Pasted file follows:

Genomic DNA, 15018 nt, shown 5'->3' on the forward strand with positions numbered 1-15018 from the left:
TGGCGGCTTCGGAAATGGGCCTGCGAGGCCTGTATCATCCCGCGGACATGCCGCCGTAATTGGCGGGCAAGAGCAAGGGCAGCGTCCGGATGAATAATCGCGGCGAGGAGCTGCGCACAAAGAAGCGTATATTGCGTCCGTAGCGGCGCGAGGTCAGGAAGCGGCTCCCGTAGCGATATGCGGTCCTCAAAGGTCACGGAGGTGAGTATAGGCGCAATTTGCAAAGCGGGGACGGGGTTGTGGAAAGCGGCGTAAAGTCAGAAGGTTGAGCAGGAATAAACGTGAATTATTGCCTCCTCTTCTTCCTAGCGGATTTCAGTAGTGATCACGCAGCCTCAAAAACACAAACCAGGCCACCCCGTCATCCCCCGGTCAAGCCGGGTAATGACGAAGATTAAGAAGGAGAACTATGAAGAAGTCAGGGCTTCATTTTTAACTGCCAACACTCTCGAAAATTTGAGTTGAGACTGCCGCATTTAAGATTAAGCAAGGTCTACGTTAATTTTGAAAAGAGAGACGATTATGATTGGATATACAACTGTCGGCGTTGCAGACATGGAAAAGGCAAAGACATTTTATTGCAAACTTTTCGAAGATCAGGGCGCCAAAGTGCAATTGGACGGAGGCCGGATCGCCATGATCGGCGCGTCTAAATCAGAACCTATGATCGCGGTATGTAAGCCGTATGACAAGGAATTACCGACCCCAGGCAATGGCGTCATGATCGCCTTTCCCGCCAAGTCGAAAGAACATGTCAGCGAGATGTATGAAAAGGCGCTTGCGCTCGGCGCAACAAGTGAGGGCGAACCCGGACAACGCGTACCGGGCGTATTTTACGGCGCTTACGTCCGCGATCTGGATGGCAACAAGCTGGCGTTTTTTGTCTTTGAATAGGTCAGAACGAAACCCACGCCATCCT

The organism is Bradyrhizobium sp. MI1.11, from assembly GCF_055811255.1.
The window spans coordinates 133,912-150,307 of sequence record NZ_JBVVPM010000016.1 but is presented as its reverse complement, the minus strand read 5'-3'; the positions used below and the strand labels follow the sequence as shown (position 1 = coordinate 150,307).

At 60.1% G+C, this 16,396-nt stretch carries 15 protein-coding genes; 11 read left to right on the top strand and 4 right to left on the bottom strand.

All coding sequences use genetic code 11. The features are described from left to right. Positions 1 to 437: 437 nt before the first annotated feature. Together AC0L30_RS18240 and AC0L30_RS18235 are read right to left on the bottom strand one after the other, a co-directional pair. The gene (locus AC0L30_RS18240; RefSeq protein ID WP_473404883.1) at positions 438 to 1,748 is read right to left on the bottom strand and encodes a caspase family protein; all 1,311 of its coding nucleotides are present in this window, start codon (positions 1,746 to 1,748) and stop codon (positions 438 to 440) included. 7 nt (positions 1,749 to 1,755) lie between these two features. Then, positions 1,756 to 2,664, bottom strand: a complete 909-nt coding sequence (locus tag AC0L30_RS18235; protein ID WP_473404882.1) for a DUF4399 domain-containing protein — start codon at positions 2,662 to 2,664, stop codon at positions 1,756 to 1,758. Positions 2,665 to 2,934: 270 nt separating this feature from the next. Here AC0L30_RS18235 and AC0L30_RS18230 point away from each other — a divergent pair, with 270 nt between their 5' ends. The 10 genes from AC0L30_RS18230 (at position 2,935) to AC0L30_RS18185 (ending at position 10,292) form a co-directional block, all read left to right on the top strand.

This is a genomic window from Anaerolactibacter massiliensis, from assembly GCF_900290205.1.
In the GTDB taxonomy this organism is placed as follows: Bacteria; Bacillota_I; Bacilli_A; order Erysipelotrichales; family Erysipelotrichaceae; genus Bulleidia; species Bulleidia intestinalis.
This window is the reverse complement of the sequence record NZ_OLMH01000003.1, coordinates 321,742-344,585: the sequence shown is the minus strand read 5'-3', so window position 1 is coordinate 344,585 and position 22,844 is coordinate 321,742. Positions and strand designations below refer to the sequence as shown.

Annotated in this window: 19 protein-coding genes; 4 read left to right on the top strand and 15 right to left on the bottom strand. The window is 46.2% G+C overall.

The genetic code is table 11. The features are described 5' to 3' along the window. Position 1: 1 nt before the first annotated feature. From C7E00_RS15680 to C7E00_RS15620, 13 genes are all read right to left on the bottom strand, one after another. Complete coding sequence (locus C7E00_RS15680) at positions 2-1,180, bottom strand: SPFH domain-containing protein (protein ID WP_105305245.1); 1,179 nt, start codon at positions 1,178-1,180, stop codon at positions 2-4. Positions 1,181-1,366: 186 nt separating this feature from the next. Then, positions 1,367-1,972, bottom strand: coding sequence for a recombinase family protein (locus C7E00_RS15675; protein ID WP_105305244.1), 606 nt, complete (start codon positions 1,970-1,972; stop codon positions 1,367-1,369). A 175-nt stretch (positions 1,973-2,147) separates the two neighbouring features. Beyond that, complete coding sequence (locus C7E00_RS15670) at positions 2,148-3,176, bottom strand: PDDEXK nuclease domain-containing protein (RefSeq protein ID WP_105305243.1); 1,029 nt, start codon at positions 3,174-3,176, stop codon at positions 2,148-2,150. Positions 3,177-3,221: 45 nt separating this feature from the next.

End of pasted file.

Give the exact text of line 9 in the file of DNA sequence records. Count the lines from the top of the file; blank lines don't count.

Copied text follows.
This window is the reverse complement of the sequence record NZ_OLMH01000003.1, coordinates 321,742-344,585: the sequence shown is the minus strand read 5'-3', so window position 1 is coordinate 344,585 and position 22,844 is coordinate 321,742. Positions and strand designations below refer to the sequence as shown.